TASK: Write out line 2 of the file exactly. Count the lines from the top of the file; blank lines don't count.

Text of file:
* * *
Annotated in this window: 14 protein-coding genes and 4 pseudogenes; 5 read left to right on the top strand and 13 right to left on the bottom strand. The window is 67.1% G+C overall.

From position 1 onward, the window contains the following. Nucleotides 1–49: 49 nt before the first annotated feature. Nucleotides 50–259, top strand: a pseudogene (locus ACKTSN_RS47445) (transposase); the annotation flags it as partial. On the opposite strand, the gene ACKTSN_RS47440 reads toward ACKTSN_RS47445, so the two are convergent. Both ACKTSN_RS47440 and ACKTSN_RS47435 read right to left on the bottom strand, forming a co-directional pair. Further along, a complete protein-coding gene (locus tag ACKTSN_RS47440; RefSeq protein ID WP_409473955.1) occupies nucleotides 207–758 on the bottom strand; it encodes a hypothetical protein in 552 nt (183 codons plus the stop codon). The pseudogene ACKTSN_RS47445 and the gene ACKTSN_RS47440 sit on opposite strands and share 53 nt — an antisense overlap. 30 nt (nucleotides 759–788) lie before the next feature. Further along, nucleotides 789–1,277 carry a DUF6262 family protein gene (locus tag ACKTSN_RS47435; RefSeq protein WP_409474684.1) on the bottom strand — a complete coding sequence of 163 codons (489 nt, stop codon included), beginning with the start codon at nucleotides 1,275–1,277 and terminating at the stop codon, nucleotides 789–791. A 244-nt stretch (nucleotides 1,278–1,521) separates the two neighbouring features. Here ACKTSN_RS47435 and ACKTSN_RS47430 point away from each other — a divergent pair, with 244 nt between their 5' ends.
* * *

From position 1 onward, the window contains the following. Nucleotides 1–49: 49 nt before the first annotated feature. Nucleotides 50–259, top strand: a pseudogene (locus ACKTSN_RS47445) (transposase); the annotation flags it as partial. On the opposite strand, the gene ACKTSN_RS47440 reads toward ACKTSN_RS47445, so the two are convergent. Both ACKTSN_RS47440 and ACKTSN_RS47435 read right to left on the bottom strand, forming a co-directional pair. Further along, a complete protein-coding gene (locus tag ACKTSN_RS47440; RefSeq protein ID WP_409473955.1) occupies nucleotides 207–758 on the bottom strand; it encodes a hypothetical protein in 552 nt (183 codons plus the stop codon). The pseudogene ACKTSN_RS47445 and the gene ACKTSN_RS47440 sit on opposite strands and share 53 nt — an antisense overlap. 30 nt (nucleotides 759–788) lie before the next feature. Further along, nucleotides 789–1,277 carry a DUF6262 family protein gene (locus tag ACKTSN_RS47435; RefSeq protein WP_409474684.1) on the bottom strand — a complete coding sequence of 163 codons (489 nt, stop codon included), beginning with the start codon at nucleotides 1,275–1,277 and terminating at the stop codon, nucleotides 789–791. A 244-nt stretch (nucleotides 1,278–1,521) separates the two neighbouring features. Here ACKTSN_RS47435 and ACKTSN_RS47430 point away from each other — a divergent pair, with 244 nt between their 5' ends.